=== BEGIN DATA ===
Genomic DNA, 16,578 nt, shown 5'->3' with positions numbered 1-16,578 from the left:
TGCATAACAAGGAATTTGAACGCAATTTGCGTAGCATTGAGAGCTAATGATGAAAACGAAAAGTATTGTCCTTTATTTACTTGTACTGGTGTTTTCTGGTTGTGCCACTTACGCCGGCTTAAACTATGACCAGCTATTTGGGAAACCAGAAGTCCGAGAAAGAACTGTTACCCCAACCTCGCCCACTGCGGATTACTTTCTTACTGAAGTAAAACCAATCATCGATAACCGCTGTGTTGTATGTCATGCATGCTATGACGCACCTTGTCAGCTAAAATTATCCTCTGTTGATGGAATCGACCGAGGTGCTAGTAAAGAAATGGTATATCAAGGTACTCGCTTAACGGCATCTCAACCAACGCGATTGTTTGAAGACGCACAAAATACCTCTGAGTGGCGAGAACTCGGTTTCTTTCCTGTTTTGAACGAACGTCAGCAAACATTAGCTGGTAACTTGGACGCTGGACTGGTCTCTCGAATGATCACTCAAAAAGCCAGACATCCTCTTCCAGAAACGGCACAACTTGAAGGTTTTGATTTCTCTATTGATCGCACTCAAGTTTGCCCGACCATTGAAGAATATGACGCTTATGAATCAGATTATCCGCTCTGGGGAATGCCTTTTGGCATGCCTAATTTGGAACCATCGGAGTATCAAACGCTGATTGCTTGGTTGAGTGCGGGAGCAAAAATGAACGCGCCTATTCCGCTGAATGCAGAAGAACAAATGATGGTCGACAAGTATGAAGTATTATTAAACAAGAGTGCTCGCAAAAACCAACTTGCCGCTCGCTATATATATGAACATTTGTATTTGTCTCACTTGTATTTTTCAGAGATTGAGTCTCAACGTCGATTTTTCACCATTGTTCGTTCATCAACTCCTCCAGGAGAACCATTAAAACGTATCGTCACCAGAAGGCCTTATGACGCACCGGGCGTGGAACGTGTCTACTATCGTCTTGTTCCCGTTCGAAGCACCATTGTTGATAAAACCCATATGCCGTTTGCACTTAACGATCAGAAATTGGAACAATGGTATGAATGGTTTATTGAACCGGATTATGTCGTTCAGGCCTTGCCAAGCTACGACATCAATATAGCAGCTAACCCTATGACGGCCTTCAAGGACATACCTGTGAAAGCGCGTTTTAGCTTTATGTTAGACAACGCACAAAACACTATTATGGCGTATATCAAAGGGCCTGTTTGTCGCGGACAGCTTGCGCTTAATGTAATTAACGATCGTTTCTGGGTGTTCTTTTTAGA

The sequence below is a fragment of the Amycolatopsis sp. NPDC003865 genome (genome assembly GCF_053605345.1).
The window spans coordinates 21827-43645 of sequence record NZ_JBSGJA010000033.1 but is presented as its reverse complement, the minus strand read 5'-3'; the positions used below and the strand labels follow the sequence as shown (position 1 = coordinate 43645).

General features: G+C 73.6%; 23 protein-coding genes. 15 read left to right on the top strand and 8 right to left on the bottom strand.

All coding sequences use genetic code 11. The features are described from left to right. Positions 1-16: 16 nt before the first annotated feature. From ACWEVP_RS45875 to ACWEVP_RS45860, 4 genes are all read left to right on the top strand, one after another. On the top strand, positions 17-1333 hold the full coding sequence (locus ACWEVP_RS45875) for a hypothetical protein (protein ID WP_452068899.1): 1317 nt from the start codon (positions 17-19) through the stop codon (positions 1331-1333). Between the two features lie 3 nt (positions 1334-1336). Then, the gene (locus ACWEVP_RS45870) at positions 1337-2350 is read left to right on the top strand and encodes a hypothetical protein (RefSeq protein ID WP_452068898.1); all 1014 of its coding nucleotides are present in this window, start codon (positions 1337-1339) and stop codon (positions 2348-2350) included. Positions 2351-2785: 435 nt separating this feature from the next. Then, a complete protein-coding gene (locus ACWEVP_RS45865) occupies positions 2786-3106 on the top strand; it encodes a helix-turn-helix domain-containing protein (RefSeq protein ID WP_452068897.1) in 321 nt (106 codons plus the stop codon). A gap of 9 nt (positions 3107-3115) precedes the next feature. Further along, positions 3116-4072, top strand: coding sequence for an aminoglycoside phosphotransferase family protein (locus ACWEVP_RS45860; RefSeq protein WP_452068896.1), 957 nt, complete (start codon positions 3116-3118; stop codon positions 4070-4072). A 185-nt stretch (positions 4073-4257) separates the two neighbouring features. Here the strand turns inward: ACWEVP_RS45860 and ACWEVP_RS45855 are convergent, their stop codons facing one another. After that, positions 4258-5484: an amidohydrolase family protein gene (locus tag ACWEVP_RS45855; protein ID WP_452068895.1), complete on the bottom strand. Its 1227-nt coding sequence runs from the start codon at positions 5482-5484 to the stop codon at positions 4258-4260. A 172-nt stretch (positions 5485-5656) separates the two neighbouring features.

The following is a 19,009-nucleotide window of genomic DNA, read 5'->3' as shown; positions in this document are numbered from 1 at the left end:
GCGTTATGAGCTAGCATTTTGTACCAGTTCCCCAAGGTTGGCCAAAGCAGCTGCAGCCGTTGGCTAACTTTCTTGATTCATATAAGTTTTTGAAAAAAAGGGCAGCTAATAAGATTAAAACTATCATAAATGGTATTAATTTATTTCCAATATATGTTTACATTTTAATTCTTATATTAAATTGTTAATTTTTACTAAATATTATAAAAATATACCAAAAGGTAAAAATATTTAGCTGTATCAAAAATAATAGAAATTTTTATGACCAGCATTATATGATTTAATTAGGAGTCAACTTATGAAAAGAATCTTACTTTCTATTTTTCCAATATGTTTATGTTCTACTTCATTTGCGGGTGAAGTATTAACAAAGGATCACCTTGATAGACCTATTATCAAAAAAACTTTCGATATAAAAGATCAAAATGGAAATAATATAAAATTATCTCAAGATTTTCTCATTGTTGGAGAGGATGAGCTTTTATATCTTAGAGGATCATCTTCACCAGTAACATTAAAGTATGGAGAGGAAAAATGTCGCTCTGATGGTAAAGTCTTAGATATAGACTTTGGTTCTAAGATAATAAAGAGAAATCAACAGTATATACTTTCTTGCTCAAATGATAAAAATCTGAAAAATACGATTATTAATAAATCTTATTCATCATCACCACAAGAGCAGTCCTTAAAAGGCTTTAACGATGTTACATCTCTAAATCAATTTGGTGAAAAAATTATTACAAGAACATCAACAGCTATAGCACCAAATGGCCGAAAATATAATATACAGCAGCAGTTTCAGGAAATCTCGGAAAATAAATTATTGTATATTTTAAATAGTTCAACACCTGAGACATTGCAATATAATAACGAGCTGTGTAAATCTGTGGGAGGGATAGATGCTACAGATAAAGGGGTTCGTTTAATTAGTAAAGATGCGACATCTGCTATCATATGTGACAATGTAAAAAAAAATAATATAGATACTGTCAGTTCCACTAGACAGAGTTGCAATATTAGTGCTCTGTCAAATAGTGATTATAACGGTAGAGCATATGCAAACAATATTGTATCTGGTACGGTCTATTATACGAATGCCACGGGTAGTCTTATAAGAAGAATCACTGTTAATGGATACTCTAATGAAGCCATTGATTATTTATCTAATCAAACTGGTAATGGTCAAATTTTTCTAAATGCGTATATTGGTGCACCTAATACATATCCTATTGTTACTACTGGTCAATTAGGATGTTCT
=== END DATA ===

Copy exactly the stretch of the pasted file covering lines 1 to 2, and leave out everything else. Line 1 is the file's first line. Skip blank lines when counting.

Genomic DNA, 16,578 nt, shown 5'->3' with positions numbered 1-16,578 from the left:
TGCATAACAAGGAATTTGAACGCAATTTGCGTAGCATTGAGAGCTAATGATGAAAACGAAAAGTATTGTCCTTTATTTACTTGTACTGGTGTTTTCTGGTTGTGCCACTTACGCCGGCTTAAACTATGACCAGCTATTTGGGAAACCAGAAGTCCGAGAAAGAACTGTTACCCCAACCTCGCCCACTGCGGATTACTTTCTTACTGAAGTAAAACCAATCATCGATAACCGCTGTGTTGTATGTCATGCATGCTATGACGCACCTTGTCAGCTAAAATTATCCTCTGTTGATGGAATCGACCGAGGTGCTAGTAAAGAAATGGTATATCAAGGTACTCGCTTAACGGCATCTCAACCAACGCGATTGTTTGAAGACGCACAAAATACCTCTGAGTGGCGAGAACTCGGTTTCTTTCCTGTTTTGAACGAACGTCAGCAAACATTAGCTGGTAACTTGGACGCTGGACTGGTCTCTCGAATGATCACTCAAAAAGCCAGACATCCTCTTCCAGAAACGGCACAACTTGAAGGTTTTGATTTCTCTATTGATCGCACTCAAGTTTGCCCGACCATTGAAGAATATGACGCTTATGAATCAGATTATCCGCTCTGGGGAATGCCTTTTGGCATGCCTAATTTGGAACCATCGGAGTATCAAACGCTGATTGCTTGGTTGAGTGCGGGAGCAAAAATGAACGCGCCTATTCCGCTGAATGCAGAAGAACAAATGATGGTCGACAAGTATGAAGTATTATTAAACAAGAGTGCTCGCAAAAACCAACTTGCCGCTCGCTATATATATGAACATTTGTATTTGTCTCACTTGTATTTTTCAGAGATTGAGTCTCAACGTCGATTTTTCACCATTGTTCGTTCATCAACTCCTCCAGGAGAACCATTAAAACGTATCGTCACCAGAAGGCCTTATGACGCACCGGGCGTGGAACGTGTCTACTATCGTCTTGTTCCCGTTCGAAGCACCATTGTTGATAAAACCCATATGCCGTTTGCACTTAACGATCAGAAATTGGAACAATGGTATGAATGGTTTATTGAACCGGATTATGTCGTTCAGGCCTTGCCAAGCTACGACATCAATATAGCAGCTAACCCTATGACGGCCTTCAAGGACATACCTGTGAAAGCGCGTTTTAGCTTTATGTTAGACAACGCACAAAACACTATTATGGCGTATATCAAAGGGCCTGTTTGTCGCGGACAGCTTGCGCTTAATGTAATTAACGATCGTTTCTGGGTGTTCTTTTTAGA